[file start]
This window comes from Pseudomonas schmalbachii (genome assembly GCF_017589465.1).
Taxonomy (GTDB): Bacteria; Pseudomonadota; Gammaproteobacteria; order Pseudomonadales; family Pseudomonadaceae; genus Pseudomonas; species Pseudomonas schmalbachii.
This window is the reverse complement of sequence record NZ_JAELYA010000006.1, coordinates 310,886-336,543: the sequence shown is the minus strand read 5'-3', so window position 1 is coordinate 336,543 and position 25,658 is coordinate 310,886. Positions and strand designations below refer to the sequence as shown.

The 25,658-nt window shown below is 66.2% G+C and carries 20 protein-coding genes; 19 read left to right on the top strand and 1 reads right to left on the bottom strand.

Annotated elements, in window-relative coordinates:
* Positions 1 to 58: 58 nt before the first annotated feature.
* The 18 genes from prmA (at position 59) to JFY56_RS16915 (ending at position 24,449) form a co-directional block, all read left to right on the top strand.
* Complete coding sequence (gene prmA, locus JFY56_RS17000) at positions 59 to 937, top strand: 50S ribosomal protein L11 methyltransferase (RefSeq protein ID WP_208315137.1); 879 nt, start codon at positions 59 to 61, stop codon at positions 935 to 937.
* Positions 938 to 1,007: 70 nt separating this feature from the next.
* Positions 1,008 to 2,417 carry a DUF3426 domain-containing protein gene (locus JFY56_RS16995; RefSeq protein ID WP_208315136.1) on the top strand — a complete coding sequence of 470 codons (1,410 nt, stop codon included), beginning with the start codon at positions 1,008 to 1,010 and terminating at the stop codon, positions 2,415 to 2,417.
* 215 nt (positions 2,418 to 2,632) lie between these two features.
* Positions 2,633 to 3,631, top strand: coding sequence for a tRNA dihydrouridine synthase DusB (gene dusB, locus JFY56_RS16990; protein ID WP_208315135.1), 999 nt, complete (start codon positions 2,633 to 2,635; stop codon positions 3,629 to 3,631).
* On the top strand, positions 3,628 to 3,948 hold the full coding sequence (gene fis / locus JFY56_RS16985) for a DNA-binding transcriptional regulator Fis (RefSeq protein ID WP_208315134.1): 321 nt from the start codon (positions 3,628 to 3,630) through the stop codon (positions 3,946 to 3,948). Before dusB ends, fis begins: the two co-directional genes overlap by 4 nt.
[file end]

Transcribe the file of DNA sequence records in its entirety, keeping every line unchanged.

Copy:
This window comes from Pseudomonas schmalbachii (genome assembly GCF_017589465.1).
Taxonomy (GTDB): Bacteria; Pseudomonadota; Gammaproteobacteria; order Pseudomonadales; family Pseudomonadaceae; genus Pseudomonas; species Pseudomonas schmalbachii.
This window is the reverse complement of sequence record NZ_JAELYA010000006.1, coordinates 310,886-336,543: the sequence shown is the minus strand read 5'-3', so window position 1 is coordinate 336,543 and position 25,658 is coordinate 310,886. Positions and strand designations below refer to the sequence as shown.

The 25,658-nt window shown below is 66.2% G+C and carries 20 protein-coding genes; 19 read left to right on the top strand and 1 reads right to left on the bottom strand.

Annotated elements, in window-relative coordinates:
* Positions 1 to 58: 58 nt before the first annotated feature.
* The 18 genes from prmA (at position 59) to JFY56_RS16915 (ending at position 24,449) form a co-directional block, all read left to right on the top strand.
* Complete coding sequence (gene prmA, locus JFY56_RS17000) at positions 59 to 937, top strand: 50S ribosomal protein L11 methyltransferase (RefSeq protein ID WP_208315137.1); 879 nt, start codon at positions 59 to 61, stop codon at positions 935 to 937.
* Positions 938 to 1,007: 70 nt separating this feature from the next.
* Positions 1,008 to 2,417 carry a DUF3426 domain-containing protein gene (locus JFY56_RS16995; RefSeq protein ID WP_208315136.1) on the top strand — a complete coding sequence of 470 codons (1,410 nt, stop codon included), beginning with the start codon at positions 1,008 to 1,010 and terminating at the stop codon, positions 2,415 to 2,417.
* 215 nt (positions 2,418 to 2,632) lie between these two features.
* Positions 2,633 to 3,631, top strand: coding sequence for a tRNA dihydrouridine synthase DusB (gene dusB, locus JFY56_RS16990; protein ID WP_208315135.1), 999 nt, complete (start codon positions 2,633 to 2,635; stop codon positions 3,629 to 3,631).
* On the top strand, positions 3,628 to 3,948 hold the full coding sequence (gene fis / locus JFY56_RS16985) for a DNA-binding transcriptional regulator Fis (RefSeq protein ID WP_208315134.1): 321 nt from the start codon (positions 3,628 to 3,630) through the stop codon (positions 3,946 to 3,948). Before dusB ends, fis begins: the two co-directional genes overlap by 4 nt.